Bipolar Disorder in Adolescent: Synthesis Essay

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The track I chose for this project was track two Psychological Influences of Abnormal Behavior. Abnormality can be subjective depending on what one person considers abnormal (Whitbourne, 2017). Since there is a huge variation of what is normal, one could define abnormality as what is considered outside of the socially expected norm. Since the world is constantly changing the definition and factors revolving around abnormal behavior are also developing. Psychological causes are also a factor and can be viewed as a larger grouping of issues that can be influenced by something happening in the body and its environment (Whitbourne, 2017).

Article One- The efficacy and effectiveness of psychological treatments for mood, anxiety, and other related disorders.

The article provided a narrative review that examined the extensive evidence that supported both efficiency and effectiveness of psychological treatments for common mental disorders. This study claimed that the clinical impact of specific forms of psychological treatments was as effective as medicine. Also, the research clearly supported the use of numerous psychological treatments such as CBT, as a go-to intervention for commonly occurring mental disorders (Hunsley, Elliot, & Therrien, 2014). As a result, there is a clear connection between both efficiency research and effectiveness research in means of successful treatments.

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The variables have been studied before in the past but previous studies showed that treatments benefited clients the articles here indicate that previous studies only focused on the efficacy of treatment for mental illnesses and not the effectiveness of the treatment. (Hunsley, Elliot, Therrien 2014). The variables that were looked at in this article were different treatments for various mental illnesses. The types of illnesses that were looked at were depression, sad (social anxiety disorder), bipolar, panic disorders, PTSD (post-traumatic stress disorder), generalized anxiety disorder, and OCD (obsessive-compulsive disorder). (Hunsley, Elliot, Therrien 2014). The variables in this study helped to show a clear example of a correlation design that used a combination of variables to see how they correspond with one another.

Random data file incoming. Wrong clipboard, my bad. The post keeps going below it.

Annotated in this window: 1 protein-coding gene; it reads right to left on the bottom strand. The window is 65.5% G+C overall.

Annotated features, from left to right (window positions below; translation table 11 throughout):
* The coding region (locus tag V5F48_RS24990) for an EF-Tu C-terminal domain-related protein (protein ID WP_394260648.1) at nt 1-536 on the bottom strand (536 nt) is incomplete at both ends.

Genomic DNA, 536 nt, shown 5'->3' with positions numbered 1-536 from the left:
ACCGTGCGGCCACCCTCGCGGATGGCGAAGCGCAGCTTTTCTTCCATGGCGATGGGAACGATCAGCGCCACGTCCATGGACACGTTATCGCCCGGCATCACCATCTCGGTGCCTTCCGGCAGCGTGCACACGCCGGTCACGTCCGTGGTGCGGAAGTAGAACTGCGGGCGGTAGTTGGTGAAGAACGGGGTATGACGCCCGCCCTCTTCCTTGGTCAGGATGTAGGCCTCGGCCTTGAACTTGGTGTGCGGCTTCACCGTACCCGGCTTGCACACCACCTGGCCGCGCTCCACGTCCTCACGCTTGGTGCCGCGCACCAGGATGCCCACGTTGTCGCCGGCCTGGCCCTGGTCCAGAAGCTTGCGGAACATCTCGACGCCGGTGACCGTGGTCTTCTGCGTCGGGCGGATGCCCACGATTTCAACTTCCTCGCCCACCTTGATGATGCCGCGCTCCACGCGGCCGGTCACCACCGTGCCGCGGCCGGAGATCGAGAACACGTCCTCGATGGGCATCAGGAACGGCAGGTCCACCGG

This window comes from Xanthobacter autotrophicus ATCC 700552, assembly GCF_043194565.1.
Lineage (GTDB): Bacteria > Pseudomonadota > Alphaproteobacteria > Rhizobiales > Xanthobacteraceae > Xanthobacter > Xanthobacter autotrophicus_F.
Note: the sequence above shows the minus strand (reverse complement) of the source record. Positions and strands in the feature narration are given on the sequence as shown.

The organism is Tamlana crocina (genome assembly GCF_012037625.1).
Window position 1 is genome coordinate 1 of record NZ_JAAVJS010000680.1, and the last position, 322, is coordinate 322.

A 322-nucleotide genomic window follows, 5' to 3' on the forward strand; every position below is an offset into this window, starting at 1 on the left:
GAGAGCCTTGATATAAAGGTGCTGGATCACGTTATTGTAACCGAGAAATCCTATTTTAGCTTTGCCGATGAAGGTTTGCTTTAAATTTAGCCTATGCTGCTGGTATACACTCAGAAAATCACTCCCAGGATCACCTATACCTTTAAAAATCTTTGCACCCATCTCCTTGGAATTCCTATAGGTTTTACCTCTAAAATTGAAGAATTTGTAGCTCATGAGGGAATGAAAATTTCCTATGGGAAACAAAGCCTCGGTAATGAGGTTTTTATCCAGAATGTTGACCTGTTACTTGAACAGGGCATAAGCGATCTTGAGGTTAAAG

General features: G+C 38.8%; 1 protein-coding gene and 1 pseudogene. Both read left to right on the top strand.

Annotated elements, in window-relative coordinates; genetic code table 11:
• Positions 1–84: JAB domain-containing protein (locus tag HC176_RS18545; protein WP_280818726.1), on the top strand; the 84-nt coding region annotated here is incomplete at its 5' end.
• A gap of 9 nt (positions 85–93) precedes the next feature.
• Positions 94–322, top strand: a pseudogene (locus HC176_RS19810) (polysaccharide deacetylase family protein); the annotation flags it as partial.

Most importantly this study was completed in an ethical manner. Confidentiality is one of the critical ethical considerations that was maintained in these research studies. During the research, it made sure to keep the information of the patients undisclosed from any third parties without the consent of the patient.

In conclusion, this study has proven that there is a substantial amount of evidence that psychological treatments and interventions can have significant effects and improvements on mental health conditions.

Article Two- Cognitive Processing Therapy for Veterans with Posttraumatic Stress Disorder: A Comparison Between Outpatient and Residential Treatment.

The purpose of this article was to compare pretreatment characteristics and treatment outcomes between veterans receiving outpatient and residential PTSD treatment. The article hypothesized that as residential treatment is designed for veterans with more impairing symptoms and complex psychosocial stressors, residential patients would endorse greater PTSD and depression symptom severity at pretreatment compared with outpatients. They also hypothesized that veterans in both programs would benefit from treatment as evidenced by reductions in PTSD and depression symptoms. The findings indicated that whether clinician-assessed or self-reported, greater PTSD symptom improvement occurred in outpatients compared to residential patients. Veterans in residential treatment endorsed an overall higher PTSD symptom severity and did not experience the same proportion of symptom relief compared to veterans in outpatient treatment.

One of the main variables was the two different treatment centers the veterans received their treatments both outpatient and residential. A second variable that was looked at was the demographic differences along with age, gender, race, and a few others. During this study, many different tests/approaches were done to collect the samples, data, and information to provide more detailed information (Walter et al., 2014). The information gained could be used to help provide better treatment options.

Most importantly the study was conducted in an ethical manner. All data was collected as part of routine clinical care. During admission to both outpatient and residential treatment programs, veterans were administered a series of assessment instruments to determine their pretreatment diagnostic status and functioning. All assessments were conducted by clinicians with extensive training and supervision in the provision of psychological tests. The outcome of the research allowed the veterans to receive the proper level of care that they needed.

In conclusion, the study identified differences in demographics and severity levels with both outpatient and residential treatment. With this kind of information, it’s easier for veterans to be placed with the best treatment options.

Article Three- Stressful Life Events in Bipolar I and II Disorder: Cause or Consequence of Mood Symptoms